News and Events
The Healing Power of Faith
Alumna Dora Barilla chronicles her husband's recovery from traumatic brain injury and the strength she gained through faith in her new book, A New Day
Dora Barilla's young daughter has a photo frame in her room with an affirmation written on the edges saying, "Life is not about waiting for the storm to pass, but about dancing in the rain." While the rest of Southern California enjoyed cloudless skies on March 15, 2005, Barilla (BA '91) will always remember it as the day the storm hit her family and they had to learn to do just that: dance in the rain.
Her husband Tom, an engineer with the Upland Fire Department, was on a routine call that morning when his truck was involved in a horrific collision on the 10 Freeway. He suffered a life-threatening, traumatic brain injury (TBI). When Barilla arrived at the hospital, there was nothing she could do but wait, and pray.
"My husband was on his death bed; my life was turned upside down," she says. "When you have absolutely no control over anything, you turn to God and say, 'There is nothing I can do in this situation to make it better.' And then you ask, 'Please, what can I do?'"
While she waited for signs of improvement in Tom and tried to comfort the couple's two daughters, Barilla did what she had been doing since her teenage years: she chronicled her thoughts, fears, and prayers in a journal. She also tried to find hope in the words of others but discovered a distinct shortage of books catering to the needs of a Christian woman in the powerless position she had found herself in.
She recalls, "There were very few books out there that gave me inspiration, and none that were really using faith as a source of strength. I remember one book in which a woman was using wine as her crutch. I realized that my faith was the only thing sustaining my sanity at that moment."
With that realization she decided to use what she had written and create what has become her debut book, A New Day. The book charts the faithful highs and grim lows of the experience, complete with graphic photos of Tom lying unconscious in the hospital. She recounts the moment she was allowed to see him before he was taken to surgery:
The sight of a trauma patient can be devastating. When they rolled him by in the gurney, I saw an unconscious person that couldn't be my husband … He was bloody and his face and head were so swollen he was unrecognizable. I didn't know where to touch him or where to kiss him.
Although she was still in shock and struggling to find her own strength, that was the moment she opened her heart to God to encourage her husband. While he lay unconscious, she kissed him and told him that God was with him.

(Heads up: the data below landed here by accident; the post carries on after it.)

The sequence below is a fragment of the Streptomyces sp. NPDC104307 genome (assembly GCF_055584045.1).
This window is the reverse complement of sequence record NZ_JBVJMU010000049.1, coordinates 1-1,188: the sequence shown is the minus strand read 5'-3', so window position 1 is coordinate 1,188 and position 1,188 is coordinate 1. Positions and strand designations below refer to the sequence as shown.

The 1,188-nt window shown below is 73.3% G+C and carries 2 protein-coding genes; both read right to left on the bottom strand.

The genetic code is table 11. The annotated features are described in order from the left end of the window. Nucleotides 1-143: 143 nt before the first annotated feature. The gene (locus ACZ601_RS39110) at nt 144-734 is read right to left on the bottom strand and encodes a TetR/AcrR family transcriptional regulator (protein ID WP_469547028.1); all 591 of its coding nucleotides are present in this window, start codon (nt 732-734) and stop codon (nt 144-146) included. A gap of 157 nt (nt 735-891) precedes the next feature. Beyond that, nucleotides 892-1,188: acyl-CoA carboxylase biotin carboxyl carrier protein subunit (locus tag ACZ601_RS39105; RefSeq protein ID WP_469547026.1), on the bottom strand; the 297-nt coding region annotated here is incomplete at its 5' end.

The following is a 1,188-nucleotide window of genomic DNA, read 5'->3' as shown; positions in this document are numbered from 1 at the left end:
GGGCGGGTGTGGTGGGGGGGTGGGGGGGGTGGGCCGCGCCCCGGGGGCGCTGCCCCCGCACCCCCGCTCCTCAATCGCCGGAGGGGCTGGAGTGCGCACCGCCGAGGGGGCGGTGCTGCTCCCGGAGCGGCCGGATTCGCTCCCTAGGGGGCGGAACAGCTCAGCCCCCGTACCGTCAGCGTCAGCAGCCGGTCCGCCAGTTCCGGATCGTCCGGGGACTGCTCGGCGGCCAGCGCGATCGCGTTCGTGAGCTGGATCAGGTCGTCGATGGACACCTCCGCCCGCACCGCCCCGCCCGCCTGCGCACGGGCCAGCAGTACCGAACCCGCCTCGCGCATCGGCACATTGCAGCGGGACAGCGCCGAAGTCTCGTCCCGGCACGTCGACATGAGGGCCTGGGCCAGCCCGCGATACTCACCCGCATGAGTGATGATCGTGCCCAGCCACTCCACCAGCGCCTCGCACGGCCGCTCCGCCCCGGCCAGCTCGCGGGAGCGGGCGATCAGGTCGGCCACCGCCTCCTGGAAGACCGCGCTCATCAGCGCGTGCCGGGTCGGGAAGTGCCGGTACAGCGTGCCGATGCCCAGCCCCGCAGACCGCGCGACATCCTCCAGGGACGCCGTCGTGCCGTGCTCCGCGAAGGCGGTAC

"I thought about the scripture verse in Romans that says, 'God uses all things for the good of those who love him,'" she remembers. "I stood on that scripture and realized that someday everything would be okay no matter what happened. God didn't promise that we wouldn't have dark days."
Their storm was followed by a rainbow, as Tom enjoyed what Barilla calls a miraculous recovery. Today, almost five years since the accident, he is back at work with his second family, the Upland Fire Department. Tom's worst long-term damage has been a tendency towards headaches, and the loss of his tastebuds. But it was a long, arduous process.
"He was like an infant, he had to literally re-learn everything," Barilla explains. "With a broken arm, or a broken leg, you have an instrument to measure when it's getting better, but with a brain injury you just don't know—it's a hidden injury. And the medical profession is still very immature in what it knows about the healing process for traumatic brain injuries."
Barilla, both fortunately and unfortunately, was well aware of the precarious position Tom was in from her years of experience in the field of healthcare. She graduated from Seaver College with a bachelor's degree in sports medicine before going on to earn her doctorate in public health from Loma Linda University. She began her career working with hospitals, providers, health plans, and community-based health organizations. But even with all of her experience, Tom's injury opened Barilla's eyes to the wider problems of traumatic brain injuries, including the sad reality that brain injury is the most common injury of soldiers returning from Iraq and Afghanistan.
As firefighters, Tom and his co-workers were deeply affected by the events of 9/11 and Barilla—who is now a professor of health policy at Loma Linda—realized they had an opportunity to use Tom's injury to help the men and women fighting a battle that began on that day. A New Day will not only offer spiritual comfort and hope to families coping with TBI, but will also provide financial help to the organizations and medical facilities that treat the injuries. The Barilla's won't receive any profits from the sales of the book.
"Lives are thrown into disarray with a traumatic injury," says Barilla. "But God picked me up off the floor and said, 'No, this isn't the end of the world.' He clearly led me to write the book and to visit with people one on one to give them hope. To be able to give back really gives some purpose to the injury."
A New Day is available for purchase through the Stephens Press Web site.
Tom Barilla, right, with members of his "second family"